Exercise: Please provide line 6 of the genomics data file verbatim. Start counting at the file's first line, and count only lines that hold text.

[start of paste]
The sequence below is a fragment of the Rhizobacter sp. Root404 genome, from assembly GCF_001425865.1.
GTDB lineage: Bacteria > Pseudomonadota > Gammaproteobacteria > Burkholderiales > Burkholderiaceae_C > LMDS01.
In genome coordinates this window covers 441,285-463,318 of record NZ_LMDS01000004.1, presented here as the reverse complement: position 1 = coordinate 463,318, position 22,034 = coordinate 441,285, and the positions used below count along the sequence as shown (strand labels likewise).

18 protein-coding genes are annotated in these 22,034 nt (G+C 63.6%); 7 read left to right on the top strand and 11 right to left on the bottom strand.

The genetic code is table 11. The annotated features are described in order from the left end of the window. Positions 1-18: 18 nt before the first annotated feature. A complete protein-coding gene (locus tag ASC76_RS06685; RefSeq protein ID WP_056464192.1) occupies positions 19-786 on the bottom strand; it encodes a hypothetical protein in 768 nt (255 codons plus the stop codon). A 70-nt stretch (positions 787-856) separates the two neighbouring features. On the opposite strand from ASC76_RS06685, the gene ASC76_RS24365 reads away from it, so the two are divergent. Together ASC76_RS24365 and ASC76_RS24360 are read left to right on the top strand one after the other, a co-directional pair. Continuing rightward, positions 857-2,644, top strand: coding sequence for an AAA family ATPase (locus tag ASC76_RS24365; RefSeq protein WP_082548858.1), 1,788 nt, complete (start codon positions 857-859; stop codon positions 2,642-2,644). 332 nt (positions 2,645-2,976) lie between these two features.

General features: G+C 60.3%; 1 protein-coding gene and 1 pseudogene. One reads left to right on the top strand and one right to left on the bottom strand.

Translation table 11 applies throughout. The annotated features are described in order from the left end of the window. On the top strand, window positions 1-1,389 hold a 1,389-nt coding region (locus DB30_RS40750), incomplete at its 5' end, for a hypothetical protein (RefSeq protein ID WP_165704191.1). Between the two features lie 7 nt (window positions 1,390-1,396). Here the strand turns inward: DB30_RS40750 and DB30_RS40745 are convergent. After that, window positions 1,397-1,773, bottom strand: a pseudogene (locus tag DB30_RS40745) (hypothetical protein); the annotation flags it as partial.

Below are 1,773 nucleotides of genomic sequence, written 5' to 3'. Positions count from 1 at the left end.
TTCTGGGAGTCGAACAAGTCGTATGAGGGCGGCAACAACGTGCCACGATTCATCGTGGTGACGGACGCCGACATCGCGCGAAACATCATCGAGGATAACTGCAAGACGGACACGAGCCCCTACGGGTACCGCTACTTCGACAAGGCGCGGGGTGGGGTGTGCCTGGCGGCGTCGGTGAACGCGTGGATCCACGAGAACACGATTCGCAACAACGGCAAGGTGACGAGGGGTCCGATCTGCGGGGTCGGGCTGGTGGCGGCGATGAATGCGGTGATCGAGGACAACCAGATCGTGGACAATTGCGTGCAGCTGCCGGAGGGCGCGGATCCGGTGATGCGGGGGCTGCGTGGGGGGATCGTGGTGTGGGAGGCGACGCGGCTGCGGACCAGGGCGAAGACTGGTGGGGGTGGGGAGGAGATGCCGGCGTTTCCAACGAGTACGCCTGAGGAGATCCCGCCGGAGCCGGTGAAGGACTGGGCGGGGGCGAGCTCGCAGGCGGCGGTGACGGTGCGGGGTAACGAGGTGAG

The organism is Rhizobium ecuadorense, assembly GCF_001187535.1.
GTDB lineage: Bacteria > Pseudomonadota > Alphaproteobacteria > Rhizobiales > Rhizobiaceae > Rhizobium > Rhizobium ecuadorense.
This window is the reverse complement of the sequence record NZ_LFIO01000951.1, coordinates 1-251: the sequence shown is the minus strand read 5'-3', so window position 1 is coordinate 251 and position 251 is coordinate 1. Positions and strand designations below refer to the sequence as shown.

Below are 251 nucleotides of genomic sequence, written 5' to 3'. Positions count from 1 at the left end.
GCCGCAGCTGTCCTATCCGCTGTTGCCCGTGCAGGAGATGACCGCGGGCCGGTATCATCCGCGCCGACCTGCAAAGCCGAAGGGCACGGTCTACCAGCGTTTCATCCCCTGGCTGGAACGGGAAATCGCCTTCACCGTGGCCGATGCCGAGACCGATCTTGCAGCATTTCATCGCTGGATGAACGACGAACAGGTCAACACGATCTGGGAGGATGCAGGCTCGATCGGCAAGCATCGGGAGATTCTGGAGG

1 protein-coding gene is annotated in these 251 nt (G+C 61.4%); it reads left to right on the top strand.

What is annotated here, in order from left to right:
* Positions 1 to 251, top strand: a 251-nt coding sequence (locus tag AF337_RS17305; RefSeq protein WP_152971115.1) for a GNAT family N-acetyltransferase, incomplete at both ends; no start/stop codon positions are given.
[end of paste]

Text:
General features: G+C 60.3%; 1 protein-coding gene and 1 pseudogene. One reads left to right on the top strand and one right to left on the bottom strand.